“The cult over only the indexical sign of Marilyn Monroe (the blonde hair, the sexpot husk, the eyes) gets nowhere near her weirdnesses and complexities as a person. Of course, can we ever know? Her performances in her best work — Don’t Bother To Knock (1952), Gentlemen Prefer Blondes (1953), Some Like it Hot (1959), Let’s Make Love (1960), and especially The Misfits — give us an actual glimpse into one of America’s most obsessed-over stars.
The Misfits, which was scripted by Monroe’s soon-to-be-ex-husband Arthur Miller (yes, that Arthur Miller), punctures the popular perception of Monroe as an unreal sex goddess to be whistled at. As the critic Angelica Jade Bastien writes, “For me, Monroe is evocative more of a mood and a time than just the dumb blonde sexpot she’s become known for. Through this lens, her startling, heartfelt, gorgeous work in The Misfits feels strangely like an elegy for the dumb blonde she never truly was, and the Hollywood she existed within … she explores and brings to life the cloying weight of loneliness the way few actors can.’ Monroe delivers a frighteningly frank performance, as does everyone else in this tired film about tired failures.”
The artist and photographer Laurie Simmons has recreated two scenes from Marilyn’s films in her first movie, My Art, as Wes Greene reports for Slant magazine.
“At one point in Laurie Simmons’s My Art, New York City art teacher Ellie (Simmons) and Frank (Robert Clohessy), a landscaper and sometime actor who Ellie has recruited for her latest project, are seen dressed as Marilyn Monroe and Clark Gable, respectively, and preparing to recreate scenes from John Huston’s The Misfits. After Frank asks what his motivation is for one scene, Ellie responds that, while it’s impossible for them to ever be Monroe or Gable, they should nonetheless impersonate the two screen legends simply to see what happens. Despite the sheer vagueness of this explanation, which essentially encapsulates the approach Ellie takes to the multimedia project she works on throughout My Art, it unintentionally explicates the feeling that, like Ellie, Simmons isn’t so much creating art as a means to explore cinema’s effect on identity as she is conducting an act of indulgence.”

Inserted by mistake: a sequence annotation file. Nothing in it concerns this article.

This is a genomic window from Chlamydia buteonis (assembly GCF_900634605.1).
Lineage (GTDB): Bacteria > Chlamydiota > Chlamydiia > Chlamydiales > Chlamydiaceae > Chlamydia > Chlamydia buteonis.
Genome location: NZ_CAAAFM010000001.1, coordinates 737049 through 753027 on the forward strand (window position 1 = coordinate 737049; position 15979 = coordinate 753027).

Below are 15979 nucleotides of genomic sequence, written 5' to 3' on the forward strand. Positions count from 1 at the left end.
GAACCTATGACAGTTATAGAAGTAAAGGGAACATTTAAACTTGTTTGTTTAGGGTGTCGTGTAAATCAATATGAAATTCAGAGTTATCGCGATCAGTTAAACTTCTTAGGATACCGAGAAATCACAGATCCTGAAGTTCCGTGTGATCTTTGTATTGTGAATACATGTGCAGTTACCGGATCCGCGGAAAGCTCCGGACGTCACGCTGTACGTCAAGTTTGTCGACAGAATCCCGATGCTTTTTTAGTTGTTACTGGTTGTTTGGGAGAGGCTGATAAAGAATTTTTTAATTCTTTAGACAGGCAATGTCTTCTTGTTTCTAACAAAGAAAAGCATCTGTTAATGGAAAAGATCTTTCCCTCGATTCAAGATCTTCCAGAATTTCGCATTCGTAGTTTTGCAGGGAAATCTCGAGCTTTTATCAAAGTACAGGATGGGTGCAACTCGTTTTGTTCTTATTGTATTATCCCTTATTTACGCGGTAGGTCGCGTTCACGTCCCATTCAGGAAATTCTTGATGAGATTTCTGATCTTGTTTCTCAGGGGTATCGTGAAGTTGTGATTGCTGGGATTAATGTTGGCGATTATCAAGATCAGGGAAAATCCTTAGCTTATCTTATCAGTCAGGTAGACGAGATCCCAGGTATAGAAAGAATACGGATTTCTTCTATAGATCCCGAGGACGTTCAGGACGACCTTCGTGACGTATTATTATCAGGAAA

Jonas Mekas is a pioneering indie filmmaker and critic, who first championed Marilyn in a 1961 review of The Misfits for the Village Voice. He also wrote an impassioned tribute after her death in 1962, which is reprinted in his book, Movie Journal: The Rise of New American Cinema, 1959-1971.
“Saturday night I sat in the lobby of the New Yorker Theater, while Marilyn was dying. I was defending her for the last time. Because what people do when they watch The Misfits is listen to those big lines and not see the beauty of MM herself. How can they do that, I thought, listen to those lines and not see the beauty of MM herself, the little bits of screen reality she creates — fragile, yes, but true and beautiful, more beautiful than any other reality around them? Even when she is pronouncing her lines, I watch her and I see on her face something else, not what the lines say, something of much more importance than the lines. The lines are empty, big, ugly; much of the movie itself is ugly. But the reality created by MM is beautiful, with a touch of sadness. She never learned enough actor’s ‘craft’ to cover her true feelings, true embarrassments, true beautiful self; she kept her ‘amateurishness’.”
Now Mekas has published another book, a ‘part diary, part scrapbook’, as CNN reports. It’s unclear if Marilyn is featured in A Dance With Fred Astaire, but an extract published on the Lithub website includes a 1954 interview with Miller.
The threat to America’s wild horses – a major theme in The Misfits – has returned with a vengeance, as Susan Wagner, head of the non-profit organisation, Equine Advocates, reports for theNew York Daily News.
“Back in the 1950s, wild horses were at the brink of extinction. They had no federal protections. People known as Mustangers were chasing, rounding up and selling them for slaughter by the thousands. Anyone who has seen the classic 1961 Clark Gable and Marilyn Monroe film The Misfits has a sense — albeit a sanitized, Hollywood sense — of this dirty work.